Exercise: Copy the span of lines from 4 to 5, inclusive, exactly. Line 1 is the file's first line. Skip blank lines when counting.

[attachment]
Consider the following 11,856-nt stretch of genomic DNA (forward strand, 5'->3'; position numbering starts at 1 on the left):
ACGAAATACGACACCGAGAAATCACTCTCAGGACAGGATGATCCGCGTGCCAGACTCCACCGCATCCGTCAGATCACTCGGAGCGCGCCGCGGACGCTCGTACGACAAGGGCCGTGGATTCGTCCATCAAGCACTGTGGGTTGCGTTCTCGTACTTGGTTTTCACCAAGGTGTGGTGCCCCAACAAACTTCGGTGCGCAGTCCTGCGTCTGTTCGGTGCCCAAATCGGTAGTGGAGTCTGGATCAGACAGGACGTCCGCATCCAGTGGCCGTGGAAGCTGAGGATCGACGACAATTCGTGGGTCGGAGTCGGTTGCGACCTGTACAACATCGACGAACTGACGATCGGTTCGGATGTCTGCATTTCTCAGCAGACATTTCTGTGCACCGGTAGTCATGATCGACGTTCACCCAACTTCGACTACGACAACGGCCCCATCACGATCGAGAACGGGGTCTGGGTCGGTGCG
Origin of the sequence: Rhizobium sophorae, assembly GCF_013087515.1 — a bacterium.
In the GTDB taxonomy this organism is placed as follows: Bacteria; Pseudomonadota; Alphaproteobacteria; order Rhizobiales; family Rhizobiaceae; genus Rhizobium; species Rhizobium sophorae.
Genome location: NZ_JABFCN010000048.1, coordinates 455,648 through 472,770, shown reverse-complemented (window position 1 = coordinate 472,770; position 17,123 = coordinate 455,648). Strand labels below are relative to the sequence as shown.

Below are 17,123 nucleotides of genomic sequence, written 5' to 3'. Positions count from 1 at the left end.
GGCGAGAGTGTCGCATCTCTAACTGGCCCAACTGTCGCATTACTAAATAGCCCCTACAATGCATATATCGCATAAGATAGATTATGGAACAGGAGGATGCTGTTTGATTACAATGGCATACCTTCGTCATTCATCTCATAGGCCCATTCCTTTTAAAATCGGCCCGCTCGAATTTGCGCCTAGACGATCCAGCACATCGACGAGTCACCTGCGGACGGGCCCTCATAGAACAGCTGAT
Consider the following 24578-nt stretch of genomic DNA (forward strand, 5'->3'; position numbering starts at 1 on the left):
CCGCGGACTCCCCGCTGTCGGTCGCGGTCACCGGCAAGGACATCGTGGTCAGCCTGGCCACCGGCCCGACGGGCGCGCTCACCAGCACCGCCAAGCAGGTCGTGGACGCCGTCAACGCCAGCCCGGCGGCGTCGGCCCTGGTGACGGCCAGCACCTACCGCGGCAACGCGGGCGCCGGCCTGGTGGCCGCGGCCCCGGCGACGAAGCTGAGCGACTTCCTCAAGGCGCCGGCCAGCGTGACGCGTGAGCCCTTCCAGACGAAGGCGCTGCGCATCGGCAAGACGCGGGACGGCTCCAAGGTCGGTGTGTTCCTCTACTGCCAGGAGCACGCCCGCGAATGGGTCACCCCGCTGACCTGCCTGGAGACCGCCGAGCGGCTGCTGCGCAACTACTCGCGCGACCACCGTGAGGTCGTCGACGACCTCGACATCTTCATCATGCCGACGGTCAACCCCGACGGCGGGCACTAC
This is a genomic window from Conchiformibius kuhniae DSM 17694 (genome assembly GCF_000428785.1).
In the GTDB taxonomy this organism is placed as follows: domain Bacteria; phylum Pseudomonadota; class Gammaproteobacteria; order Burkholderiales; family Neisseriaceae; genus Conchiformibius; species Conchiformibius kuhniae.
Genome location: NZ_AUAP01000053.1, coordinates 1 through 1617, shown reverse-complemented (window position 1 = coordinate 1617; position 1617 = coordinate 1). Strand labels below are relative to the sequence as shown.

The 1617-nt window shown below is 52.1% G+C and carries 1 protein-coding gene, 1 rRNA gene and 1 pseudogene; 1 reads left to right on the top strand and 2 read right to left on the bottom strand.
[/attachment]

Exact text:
In the GTDB taxonomy this organism is placed as follows: Bacteria; Pseudomonadota; Alphaproteobacteria; order Rhizobiales; family Rhizobiaceae; genus Rhizobium; species Rhizobium sophorae.
Genome location: NZ_JABFCN010000048.1, coordinates 455,648 through 472,770, shown reverse-complemented (window position 1 = coordinate 472,770; position 17,123 = coordinate 455,648). Strand labels below are relative to the sequence as shown.